The opening film at MOPA in Balboa Park in San Diego this week at the GI Film Festival from directors Alicia Brauns, Christine Steele, PBS SoCal and Light Horse Legacy is the documentary TAKE ME HOME HUEY.
In 1969, a medivac helicopter known as Huey #174 was shot down in Binh Long province of Vietnam killing two crew members. In 2013, Dave Barron rescued the helicopter and artist Steve Maloney decides to make it a healing work of art. Beginning with restoring the weakened metal, people began coming in to be a part of the restoration. That led to the task of finding out about the crew that flew Huey #174 and what happened to them since the crash.
Artist Steve Maloney literally came on board taking Huey #174 from damaged piece of metal to a way for those who survived the crash and the families of the two crew who died to help heal. Each of the crew came to see Huey #174 but it didn’t happen easily. They had to consider what they went through as young men and what they are still going through to this very day. Each man admitting that they were struggling with PTSD.
PTSD or Post Traumatic Stress Disorder is defined as ‘a mental health problem that some people develop after experiencing or witnessing a life-threatening event, like combat, a natural disaster, a car accident or sexual assault’. Veterans from every war has brought home soldiers that had a difficult time fitting back into the lives they left behind. Not speaking about their experiences brought about drug use, alcoholism, inability to handle family life and so much more.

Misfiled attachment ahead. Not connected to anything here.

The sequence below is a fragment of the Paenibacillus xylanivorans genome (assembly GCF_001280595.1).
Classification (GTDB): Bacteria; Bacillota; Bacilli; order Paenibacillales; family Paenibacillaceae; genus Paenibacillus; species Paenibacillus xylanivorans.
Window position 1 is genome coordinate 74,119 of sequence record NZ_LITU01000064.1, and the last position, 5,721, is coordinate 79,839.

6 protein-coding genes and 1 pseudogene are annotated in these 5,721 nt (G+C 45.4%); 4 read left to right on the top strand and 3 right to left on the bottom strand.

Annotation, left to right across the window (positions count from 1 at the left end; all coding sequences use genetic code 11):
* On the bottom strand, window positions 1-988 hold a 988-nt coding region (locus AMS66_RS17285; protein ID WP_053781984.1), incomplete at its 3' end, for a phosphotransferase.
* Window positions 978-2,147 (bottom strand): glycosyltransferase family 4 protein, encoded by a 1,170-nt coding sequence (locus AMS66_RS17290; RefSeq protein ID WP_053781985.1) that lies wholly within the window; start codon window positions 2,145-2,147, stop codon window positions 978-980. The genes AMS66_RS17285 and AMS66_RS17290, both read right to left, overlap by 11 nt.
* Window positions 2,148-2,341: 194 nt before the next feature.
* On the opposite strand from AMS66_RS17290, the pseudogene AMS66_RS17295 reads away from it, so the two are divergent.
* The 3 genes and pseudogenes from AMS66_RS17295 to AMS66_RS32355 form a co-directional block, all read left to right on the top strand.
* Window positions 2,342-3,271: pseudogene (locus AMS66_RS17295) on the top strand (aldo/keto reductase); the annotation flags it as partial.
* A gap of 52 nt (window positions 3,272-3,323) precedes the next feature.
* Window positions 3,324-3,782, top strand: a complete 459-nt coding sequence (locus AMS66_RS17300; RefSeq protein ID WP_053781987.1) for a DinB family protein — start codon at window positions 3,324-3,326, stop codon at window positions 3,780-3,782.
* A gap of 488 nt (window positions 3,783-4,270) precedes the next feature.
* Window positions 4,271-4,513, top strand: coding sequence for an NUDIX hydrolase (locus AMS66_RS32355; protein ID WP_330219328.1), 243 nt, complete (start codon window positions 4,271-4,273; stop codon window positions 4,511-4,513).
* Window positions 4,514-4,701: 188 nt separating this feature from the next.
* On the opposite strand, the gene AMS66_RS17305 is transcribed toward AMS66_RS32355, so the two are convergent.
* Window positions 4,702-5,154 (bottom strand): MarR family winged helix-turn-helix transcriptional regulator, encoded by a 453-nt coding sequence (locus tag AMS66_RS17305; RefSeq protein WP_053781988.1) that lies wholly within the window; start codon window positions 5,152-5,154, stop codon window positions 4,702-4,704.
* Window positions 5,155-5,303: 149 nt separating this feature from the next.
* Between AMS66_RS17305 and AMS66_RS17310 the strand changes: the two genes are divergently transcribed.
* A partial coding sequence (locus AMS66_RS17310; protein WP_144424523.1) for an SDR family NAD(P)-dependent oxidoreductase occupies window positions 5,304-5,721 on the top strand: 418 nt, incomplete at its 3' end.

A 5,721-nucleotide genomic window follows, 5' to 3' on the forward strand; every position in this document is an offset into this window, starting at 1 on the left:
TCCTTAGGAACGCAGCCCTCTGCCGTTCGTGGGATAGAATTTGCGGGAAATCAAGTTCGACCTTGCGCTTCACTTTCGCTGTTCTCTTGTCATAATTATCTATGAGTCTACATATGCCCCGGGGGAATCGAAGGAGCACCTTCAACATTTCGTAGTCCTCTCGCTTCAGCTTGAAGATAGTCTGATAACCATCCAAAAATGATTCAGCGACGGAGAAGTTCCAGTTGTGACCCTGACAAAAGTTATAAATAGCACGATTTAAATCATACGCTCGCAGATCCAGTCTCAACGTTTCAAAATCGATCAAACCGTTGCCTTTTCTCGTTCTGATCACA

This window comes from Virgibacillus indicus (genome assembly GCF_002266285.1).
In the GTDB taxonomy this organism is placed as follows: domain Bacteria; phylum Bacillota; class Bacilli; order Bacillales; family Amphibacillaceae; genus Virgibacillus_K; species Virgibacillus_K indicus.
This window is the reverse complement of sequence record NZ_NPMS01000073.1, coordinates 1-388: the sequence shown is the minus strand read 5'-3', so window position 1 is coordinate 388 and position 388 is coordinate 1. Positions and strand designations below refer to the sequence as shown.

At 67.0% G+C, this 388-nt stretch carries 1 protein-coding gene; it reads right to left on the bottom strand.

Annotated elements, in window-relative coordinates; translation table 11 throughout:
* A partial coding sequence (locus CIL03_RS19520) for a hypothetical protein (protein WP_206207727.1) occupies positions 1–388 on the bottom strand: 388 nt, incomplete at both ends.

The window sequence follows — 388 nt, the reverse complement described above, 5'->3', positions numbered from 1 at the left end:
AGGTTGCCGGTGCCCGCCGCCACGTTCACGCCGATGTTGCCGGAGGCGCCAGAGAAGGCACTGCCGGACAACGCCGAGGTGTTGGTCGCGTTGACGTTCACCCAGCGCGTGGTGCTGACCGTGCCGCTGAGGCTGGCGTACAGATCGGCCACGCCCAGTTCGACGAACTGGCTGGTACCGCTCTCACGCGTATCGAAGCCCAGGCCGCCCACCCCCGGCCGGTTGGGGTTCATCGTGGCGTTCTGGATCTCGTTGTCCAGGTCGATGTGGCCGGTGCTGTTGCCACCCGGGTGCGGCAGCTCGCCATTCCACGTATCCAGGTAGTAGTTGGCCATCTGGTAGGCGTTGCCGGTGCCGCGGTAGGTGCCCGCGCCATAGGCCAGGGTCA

As each of the men came to see their helicopter, the sense of panic slowly faded away watching their craft come to life in a unique way. Maloney covered the craft with imagery that the men clearly understood, and paid homage to the two crew that did not come home. Inside the helicopter in the installation of art Maloney created from the original parts from wires to instruments. Also inside is a time capsule installed that offered an opportunity for each to put in something in that brought their experience with their reimagined helicopter back in a way that brought them something indescribable.
Karl Renz, Paul Battaglia, Jerry McNelly and Steve Maloney were on hand when the lights came on in the theater to a round of applause. Each person in the room was clearly moved by the story and thrilled to have the opportunity to hear directly from these men who have made a greater impact for veterans. To learn more about the film please visit www.takemehomehuey.org.
The GI Film Festival San Diego opened with TAKE ME HOME HUEY laying the course for the rest of the films that will be showing until Sunday. Until Friday, the films will be at MOPA (Museum of Photographic Arts) in Balboa Park and for Saturday and Sunday the films will be at UltraStar Cinemas at Hazard Center.
For the schedule please visit www.gifilmfestivalsd.org.